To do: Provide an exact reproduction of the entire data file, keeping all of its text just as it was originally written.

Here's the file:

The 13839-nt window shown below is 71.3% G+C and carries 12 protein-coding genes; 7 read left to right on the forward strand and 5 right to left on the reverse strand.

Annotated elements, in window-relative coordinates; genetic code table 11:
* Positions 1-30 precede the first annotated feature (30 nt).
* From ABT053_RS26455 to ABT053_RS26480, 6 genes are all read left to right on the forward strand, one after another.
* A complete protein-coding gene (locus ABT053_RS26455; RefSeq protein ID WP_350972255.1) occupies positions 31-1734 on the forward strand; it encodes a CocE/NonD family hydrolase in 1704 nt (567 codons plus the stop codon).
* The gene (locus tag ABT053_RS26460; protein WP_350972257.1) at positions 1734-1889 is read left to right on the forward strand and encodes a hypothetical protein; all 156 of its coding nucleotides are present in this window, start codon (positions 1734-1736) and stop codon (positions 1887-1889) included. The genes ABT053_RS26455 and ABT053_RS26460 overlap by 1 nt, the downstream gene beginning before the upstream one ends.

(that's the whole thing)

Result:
The 13839-nt window shown below is 71.3% G+C and carries 12 protein-coding genes; 7 read left to right on the forward strand and 5 right to left on the reverse strand.

Annotated elements, in window-relative coordinates; genetic code table 11:
* Positions 1-30 precede the first annotated feature (30 nt).
* From ABT053_RS26455 to ABT053_RS26480, 6 genes are all read left to right on the forward strand, one after another.
* A complete protein-coding gene (locus ABT053_RS26455; RefSeq protein ID WP_350972255.1) occupies positions 31-1734 on the forward strand; it encodes a CocE/NonD family hydrolase in 1704 nt (567 codons plus the stop codon).
* The gene (locus tag ABT053_RS26460; protein WP_350972257.1) at positions 1734-1889 is read left to right on the forward strand and encodes a hypothetical protein; all 156 of its coding nucleotides are present in this window, start codon (positions 1734-1736) and stop codon (positions 1887-1889) included. The genes ABT053_RS26455 and ABT053_RS26460 overlap by 1 nt, the downstream gene beginning before the upstream one ends.